1. Wow, a savory treat! Have you ever tried freezing the finished product and thawing it out later? These would be great to keep in the freezer.

    • Gluten Free Canteen says:

      freezing works fine – best unbaked frozen and finishing them in the oven. even if they’re baked already, you will have to reheat to get them crispy again, but only a little. thanks, L!

  2. Happy snacking indeed! These make me crave a picnic with you. 🙂 Yum!

  3. I love the shape, I love the color, I love everything about your gougères!!! Great job!!

  4. you make it all look so effortless… lovely gougeres! thanks for sharing.

    • Gluten Free Canteen says:

      Thanks, Gretchen. Your puffs are beautiful and very creative. Love the Danish Puffs!

  5. mamamegf says:

    These look so delicious – and they are beautiful! Cracked pepper and cheese – perfect with so many entrees!

  6. Ah, we were on the same wavelength with this one! I love gougères! Yours look divine. And I know we’re supposed to smooth down the peaks, but yours look so cute with pointy little tops! Your photos are making me want some. Right. Now.

    • Gluten Free Canteen says:

      Hi Tara – yeah, I totally forgot to smooth those little peaks. They look a little crazy. But I was just happy to have them puff up! I loved your post with all the Memorial Day photos and am glad the kids are feeling better!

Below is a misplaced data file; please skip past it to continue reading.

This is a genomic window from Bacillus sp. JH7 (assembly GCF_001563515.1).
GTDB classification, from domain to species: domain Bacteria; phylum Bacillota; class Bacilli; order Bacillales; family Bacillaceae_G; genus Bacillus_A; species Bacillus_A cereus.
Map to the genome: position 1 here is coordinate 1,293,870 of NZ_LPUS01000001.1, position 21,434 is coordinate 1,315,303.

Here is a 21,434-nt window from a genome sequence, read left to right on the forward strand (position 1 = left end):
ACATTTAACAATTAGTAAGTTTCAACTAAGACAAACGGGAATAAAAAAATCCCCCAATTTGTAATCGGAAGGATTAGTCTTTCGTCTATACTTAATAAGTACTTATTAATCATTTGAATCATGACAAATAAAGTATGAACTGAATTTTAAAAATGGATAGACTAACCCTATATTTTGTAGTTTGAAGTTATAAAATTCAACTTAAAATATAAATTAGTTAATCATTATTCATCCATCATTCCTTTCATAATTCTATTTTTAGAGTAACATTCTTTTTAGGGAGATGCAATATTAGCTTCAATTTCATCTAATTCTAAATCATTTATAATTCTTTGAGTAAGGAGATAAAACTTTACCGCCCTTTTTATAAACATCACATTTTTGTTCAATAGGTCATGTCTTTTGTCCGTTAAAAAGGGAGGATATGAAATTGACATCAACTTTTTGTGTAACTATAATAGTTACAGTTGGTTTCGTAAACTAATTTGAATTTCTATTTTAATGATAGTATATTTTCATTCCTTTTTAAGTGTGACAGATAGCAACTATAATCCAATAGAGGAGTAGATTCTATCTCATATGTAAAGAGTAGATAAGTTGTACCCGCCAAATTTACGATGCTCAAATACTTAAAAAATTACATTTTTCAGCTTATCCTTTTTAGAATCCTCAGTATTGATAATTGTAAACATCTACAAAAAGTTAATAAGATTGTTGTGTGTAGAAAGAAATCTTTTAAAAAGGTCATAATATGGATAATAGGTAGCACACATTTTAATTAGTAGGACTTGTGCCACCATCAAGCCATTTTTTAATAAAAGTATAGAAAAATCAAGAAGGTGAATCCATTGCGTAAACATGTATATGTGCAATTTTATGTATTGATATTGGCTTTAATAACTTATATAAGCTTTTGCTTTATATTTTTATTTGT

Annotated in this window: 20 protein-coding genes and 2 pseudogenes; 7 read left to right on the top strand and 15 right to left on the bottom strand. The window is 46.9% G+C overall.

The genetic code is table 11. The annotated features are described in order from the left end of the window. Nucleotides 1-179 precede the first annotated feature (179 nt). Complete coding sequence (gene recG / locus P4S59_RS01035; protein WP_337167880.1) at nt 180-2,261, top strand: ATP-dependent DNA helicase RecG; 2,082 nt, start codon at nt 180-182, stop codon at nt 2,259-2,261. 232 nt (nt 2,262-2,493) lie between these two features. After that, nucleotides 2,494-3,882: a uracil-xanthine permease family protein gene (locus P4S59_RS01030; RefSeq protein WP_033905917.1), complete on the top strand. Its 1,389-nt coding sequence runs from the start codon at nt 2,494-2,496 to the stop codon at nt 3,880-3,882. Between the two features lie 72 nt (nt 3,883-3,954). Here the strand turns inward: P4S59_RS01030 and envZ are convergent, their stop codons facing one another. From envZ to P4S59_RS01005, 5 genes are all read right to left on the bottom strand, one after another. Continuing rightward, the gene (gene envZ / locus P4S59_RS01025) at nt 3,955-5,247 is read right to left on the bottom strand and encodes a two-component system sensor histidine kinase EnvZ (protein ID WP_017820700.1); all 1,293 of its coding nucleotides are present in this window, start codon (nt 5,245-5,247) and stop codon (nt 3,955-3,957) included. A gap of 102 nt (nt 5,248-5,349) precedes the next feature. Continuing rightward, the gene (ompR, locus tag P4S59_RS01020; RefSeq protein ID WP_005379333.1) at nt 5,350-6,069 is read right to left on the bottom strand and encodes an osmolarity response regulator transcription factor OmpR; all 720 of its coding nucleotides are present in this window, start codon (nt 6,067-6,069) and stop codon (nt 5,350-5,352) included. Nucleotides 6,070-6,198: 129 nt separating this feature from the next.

7. Yum! I can almost taste them through my monitor. Thanks for participating in this month’s challenge!

    • Gluten Free Canteen says:

      and thanks for hosting – you did a wonderful job and those spreadsheets were great!

  8. Pascale Poitras says:

    I just purchased the new C4C flour and attempted my usual gougere recipe (by Russ Parsons from the LA Times). I made them last week with regular flour and they were perfect. Well…. I dumped the batter after adding the eggs as there was NO saving it. I jumped on the computer and searched GF gougeres and came upon Jen of Jenn Cuisine’s article about ratios… but NO recipe. So, I found your recipe and it was PERFECT!!! As my dad is GF, I need to ALWAYS be prepared to change up a recipe. Usually, I can do a simple swap of flours but not with gougeres! So, thank you for your beautiful and detailed instructions. I froze all (raw… I will cook on the 24th) but one that I had to test and it was delicious (adding the pepper was a great tip).
    Anyway, thank you. My dad will be thrilled. Merry Christmas.

    • GlutenFreeCanteen says:

      Really glad it worked for you. I love gougeres. The C4C is an interesting flour mix, but I imagine with the starches as the primary ingredient and the extra milk powder – it might not be great for this. I did a review of the flour here and found that it was good for some things but offered some challenges for others. Thanks so much for letting me know how the recipe worked for you and have a wonderful holiday.

Trackbacks

  1. […] some form is a regular around here. Click here for a tutorial on making pâte à choux. Click here for banana custard éclairs. Click here for cream puffs, the […]

  2. […] you need choux 101 here is another post with tons of information – just don’t add the cheese. And this recipe uses coconut milk […]